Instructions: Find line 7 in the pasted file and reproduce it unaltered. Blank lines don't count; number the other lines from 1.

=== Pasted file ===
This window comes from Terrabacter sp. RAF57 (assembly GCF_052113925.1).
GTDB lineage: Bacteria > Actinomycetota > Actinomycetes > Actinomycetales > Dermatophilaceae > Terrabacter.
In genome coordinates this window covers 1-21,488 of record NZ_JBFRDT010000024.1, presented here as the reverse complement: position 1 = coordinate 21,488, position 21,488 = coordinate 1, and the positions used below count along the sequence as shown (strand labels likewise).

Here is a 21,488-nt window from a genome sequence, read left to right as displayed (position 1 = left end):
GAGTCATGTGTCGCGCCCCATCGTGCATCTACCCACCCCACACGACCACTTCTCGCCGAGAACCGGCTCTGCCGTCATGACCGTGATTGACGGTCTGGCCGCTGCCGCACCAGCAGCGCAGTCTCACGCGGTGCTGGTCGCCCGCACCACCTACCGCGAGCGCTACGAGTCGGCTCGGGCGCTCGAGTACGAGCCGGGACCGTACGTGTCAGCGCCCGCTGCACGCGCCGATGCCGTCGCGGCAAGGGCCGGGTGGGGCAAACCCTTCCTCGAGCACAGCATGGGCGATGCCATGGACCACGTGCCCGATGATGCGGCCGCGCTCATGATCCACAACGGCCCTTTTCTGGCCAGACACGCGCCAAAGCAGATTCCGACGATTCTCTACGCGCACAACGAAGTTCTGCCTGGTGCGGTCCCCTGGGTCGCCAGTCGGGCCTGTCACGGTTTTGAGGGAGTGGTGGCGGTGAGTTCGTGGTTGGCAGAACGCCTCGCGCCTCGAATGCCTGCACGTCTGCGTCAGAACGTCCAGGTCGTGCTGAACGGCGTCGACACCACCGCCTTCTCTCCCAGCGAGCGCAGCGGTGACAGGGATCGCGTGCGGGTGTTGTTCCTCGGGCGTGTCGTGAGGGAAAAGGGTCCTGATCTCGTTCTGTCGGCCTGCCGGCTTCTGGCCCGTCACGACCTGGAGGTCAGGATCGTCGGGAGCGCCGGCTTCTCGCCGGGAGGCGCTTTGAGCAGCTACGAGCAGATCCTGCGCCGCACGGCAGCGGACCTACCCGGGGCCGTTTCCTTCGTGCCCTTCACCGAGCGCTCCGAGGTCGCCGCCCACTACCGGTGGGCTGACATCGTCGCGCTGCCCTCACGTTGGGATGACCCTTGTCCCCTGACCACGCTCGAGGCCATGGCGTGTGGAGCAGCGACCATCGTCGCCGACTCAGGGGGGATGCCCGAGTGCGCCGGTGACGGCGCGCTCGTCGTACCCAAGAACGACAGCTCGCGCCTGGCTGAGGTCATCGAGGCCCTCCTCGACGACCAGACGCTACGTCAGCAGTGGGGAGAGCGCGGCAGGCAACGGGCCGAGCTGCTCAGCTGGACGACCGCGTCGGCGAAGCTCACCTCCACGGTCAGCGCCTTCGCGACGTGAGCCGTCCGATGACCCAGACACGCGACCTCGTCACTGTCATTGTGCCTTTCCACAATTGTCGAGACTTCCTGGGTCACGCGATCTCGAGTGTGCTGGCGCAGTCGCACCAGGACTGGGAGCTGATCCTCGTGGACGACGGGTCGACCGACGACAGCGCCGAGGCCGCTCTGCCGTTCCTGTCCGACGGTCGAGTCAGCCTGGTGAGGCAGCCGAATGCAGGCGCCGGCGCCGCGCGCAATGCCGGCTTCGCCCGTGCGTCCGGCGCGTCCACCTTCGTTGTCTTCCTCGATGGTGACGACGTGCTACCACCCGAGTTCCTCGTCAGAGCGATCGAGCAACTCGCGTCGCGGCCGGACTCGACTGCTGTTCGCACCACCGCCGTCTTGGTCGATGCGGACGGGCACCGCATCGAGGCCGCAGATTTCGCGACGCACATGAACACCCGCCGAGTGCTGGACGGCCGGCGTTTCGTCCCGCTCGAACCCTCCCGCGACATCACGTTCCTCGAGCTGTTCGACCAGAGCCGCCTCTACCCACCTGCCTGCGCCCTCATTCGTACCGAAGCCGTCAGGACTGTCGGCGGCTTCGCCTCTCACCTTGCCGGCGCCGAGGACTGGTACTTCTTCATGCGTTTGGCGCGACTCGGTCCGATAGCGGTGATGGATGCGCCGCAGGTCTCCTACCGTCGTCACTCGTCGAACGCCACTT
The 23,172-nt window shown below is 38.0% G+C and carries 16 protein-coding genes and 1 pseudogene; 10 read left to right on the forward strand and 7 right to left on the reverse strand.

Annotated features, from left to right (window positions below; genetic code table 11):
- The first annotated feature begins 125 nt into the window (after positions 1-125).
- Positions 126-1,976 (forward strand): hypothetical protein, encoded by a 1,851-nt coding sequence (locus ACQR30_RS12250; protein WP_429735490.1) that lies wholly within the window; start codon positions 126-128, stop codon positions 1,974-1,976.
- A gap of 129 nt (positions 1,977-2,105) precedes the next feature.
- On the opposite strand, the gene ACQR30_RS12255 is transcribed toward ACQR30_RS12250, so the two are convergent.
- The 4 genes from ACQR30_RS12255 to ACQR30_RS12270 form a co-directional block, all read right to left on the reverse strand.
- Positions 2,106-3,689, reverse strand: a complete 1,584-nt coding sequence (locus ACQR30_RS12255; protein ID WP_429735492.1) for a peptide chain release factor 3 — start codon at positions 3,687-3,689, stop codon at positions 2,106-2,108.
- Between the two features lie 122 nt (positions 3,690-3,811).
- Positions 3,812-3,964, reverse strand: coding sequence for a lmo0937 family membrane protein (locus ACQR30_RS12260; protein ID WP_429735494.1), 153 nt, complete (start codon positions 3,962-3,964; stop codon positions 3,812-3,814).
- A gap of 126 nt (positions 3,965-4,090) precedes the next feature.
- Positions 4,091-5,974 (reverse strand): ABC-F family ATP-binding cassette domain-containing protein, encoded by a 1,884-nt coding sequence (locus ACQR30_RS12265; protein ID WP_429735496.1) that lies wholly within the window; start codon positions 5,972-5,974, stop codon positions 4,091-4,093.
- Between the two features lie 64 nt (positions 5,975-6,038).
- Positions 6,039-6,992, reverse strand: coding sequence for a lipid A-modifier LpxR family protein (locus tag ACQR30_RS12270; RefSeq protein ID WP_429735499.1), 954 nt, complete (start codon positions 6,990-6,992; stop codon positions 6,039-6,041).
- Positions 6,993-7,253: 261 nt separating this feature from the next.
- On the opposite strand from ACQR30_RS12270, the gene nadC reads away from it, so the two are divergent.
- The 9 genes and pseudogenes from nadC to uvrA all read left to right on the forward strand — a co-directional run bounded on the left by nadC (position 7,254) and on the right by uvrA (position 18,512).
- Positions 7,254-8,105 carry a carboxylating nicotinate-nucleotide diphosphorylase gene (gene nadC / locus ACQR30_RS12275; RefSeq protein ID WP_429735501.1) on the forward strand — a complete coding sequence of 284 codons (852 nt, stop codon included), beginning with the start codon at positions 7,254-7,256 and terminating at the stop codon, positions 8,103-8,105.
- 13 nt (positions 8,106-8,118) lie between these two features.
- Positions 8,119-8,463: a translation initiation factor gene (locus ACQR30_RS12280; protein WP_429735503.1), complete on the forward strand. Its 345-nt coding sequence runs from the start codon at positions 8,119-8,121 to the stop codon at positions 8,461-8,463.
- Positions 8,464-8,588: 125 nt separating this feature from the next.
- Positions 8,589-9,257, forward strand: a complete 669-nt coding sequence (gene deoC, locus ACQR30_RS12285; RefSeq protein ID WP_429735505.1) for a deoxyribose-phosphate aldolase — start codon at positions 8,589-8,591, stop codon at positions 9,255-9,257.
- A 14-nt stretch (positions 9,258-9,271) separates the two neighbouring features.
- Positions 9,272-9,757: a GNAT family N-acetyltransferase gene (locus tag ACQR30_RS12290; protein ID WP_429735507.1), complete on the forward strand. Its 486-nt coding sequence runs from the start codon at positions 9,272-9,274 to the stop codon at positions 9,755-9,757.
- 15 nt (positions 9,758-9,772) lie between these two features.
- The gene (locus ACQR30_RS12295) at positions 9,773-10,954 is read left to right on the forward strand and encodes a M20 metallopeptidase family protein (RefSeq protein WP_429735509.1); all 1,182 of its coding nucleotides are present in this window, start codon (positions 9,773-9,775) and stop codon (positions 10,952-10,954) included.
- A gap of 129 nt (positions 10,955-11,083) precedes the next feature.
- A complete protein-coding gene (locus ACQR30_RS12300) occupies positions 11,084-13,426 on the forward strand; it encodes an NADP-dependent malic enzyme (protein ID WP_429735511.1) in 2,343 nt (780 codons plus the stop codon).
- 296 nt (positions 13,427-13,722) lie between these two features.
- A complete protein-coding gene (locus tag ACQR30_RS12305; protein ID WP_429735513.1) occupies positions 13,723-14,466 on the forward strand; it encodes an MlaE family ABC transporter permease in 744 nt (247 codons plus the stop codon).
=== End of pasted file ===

Annotated features, from left to right (window positions below; genetic code table 11):